The boys – Mike, Ross, and Steve – are true gents, and have graciously given me the large corner office here at the ORS HQ. Its got a splendid view of the lake, and when the season’s right, you can see the swans and ducks swimming around.
To get to my office, just walk past the ORS labs, and don’t mind the big thingamajig what’callit machine that looks suspiciously like a death ray device from a James Bond movie. The boys tell me it’s quite harmless, and is only meant for pulverizing particularly hard resins and woods. Please don’t mind the mess and clutter in the labs, Ross was here recently, experimenting and such. Personally, I hope he was cooking up another batch of his wonderful Oceans of Night incense. That stuff’s amazing!
Anyway, my office is just down the hall from the labs, and is the last door on the left. Should you stop by for a visit, you’ll find any of the following ten incenses will be burning away while I’m working on my own projects.
To my great surprise, a lot of my favorite incenses this month are Tibetan. A while back, I would have laughed at this as that I wasn’t overly fond of Tibetan incenses in general. This, no doubt, was due to me having not found the right Tibetan incenses. I’m glad I finally did, though.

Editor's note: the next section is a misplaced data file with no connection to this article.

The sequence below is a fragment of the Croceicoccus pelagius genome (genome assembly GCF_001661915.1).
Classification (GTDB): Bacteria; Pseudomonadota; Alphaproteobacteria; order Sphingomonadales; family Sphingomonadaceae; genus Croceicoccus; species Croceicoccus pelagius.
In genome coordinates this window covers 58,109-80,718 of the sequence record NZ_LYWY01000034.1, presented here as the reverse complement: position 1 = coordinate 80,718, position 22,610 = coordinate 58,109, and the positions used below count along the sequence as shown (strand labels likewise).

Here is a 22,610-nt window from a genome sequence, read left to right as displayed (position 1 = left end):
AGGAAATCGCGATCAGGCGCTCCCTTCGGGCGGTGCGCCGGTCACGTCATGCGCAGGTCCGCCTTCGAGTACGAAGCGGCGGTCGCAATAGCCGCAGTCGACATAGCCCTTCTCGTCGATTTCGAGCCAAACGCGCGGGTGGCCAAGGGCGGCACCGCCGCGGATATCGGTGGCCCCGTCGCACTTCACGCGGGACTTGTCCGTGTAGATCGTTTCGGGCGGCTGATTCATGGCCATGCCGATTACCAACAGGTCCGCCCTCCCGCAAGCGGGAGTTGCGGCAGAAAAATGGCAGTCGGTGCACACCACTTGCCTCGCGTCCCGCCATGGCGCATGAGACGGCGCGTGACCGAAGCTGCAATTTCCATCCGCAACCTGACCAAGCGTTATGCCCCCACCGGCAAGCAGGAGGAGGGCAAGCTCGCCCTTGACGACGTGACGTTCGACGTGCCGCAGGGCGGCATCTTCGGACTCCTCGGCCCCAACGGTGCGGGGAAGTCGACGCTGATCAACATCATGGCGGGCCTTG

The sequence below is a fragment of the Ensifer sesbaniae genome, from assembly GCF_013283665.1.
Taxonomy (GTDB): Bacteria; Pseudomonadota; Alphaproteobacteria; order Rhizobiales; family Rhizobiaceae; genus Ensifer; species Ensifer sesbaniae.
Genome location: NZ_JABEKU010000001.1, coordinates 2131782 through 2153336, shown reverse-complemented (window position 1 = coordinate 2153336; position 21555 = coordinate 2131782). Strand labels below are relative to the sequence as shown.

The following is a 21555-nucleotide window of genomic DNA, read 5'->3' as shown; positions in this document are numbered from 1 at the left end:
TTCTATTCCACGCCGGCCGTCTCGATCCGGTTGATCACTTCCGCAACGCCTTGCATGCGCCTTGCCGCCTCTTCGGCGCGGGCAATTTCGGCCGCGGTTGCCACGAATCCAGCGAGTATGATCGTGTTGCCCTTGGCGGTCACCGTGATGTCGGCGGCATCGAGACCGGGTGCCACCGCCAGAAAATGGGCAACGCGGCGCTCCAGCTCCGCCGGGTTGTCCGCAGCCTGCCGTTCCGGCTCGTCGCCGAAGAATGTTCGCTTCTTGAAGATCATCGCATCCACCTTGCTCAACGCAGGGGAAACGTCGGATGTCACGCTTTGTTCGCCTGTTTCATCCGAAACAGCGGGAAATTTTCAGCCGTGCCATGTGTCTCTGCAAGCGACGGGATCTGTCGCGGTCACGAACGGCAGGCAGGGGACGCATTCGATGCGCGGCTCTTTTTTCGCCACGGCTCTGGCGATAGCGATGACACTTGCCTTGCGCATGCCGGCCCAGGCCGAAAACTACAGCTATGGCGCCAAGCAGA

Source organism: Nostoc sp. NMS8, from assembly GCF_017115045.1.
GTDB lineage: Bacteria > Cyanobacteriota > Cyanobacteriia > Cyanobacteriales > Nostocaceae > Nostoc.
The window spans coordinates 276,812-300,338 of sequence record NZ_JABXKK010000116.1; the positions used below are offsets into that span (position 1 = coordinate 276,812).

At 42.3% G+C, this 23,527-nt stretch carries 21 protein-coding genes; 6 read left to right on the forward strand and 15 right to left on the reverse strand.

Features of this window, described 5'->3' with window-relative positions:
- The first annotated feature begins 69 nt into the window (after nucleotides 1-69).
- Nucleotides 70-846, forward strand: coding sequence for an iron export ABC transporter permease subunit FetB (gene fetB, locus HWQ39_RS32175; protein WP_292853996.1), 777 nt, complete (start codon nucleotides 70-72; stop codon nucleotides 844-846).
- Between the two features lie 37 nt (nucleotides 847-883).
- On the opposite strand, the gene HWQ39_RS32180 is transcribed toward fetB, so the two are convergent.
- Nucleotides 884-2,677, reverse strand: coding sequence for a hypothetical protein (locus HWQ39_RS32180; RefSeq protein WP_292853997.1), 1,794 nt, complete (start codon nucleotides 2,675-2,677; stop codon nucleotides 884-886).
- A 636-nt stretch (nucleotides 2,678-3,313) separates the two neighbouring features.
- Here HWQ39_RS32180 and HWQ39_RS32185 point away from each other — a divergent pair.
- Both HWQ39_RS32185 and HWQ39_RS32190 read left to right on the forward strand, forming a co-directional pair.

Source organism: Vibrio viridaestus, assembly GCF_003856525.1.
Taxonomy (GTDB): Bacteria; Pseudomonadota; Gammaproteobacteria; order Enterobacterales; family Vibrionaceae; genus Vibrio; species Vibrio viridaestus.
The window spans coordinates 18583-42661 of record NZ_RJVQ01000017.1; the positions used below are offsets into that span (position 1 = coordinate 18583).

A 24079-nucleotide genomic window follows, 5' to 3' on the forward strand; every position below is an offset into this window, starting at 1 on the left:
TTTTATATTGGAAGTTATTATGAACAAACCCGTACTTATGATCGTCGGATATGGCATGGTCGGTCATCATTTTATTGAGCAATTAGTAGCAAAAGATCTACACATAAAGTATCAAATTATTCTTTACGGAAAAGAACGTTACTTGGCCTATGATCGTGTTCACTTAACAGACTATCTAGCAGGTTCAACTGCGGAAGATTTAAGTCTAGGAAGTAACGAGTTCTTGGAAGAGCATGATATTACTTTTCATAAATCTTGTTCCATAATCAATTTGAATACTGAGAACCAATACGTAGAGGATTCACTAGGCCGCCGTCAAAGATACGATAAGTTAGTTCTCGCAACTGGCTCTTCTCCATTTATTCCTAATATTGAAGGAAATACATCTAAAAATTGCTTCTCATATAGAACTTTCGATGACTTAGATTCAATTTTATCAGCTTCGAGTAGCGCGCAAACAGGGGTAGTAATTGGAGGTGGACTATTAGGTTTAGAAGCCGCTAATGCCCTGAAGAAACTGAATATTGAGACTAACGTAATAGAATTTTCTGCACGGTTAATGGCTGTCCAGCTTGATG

1) Mindroling Monastery Grade 1 Incense. I got this incense back in December with a bunch of other stuff, namely Fred Solls, Shroffs…etc. As a result, this incense got lost in the crowd and when I finally got around to burning a stick, I was kinda underwhelmed. I was, at the time, more taken with the flashier, more aromatic incenses. Recently, when I started burning this again, I came away very pleasantly surprised at the character and depth, and even the slyness of this incense’s personality. Like the shy sweet boy/girl at the party that doesn’t say much and gets overlooked for the more raucous guests, Mindroling Monastery Grade 1 deserves a second look and a second chance to impress – and impress it will, I believe. The sticks themselves are eleven inches long and the color of sand. The scent is mellow, fine, and refined. There’s a top note of sandalwood, the middle note is slightly musky, and the scent finally segues into a cherry like tobacco end note. It’s not the stink of cigarettes, but of a very pleasant, very expensive top notch cigar or even tobacco leaf for pipes. I mentioned that this incense’s personality is sly, and I say that because its appeal quietly creeps up on you. This is a mellow incense, one that is good for meditation – hence the length. This incense is so mellow, that if it were a song, it’d be Easy Like a Sunday Morning. There’s an affability and easiness to it that it is quite appealing.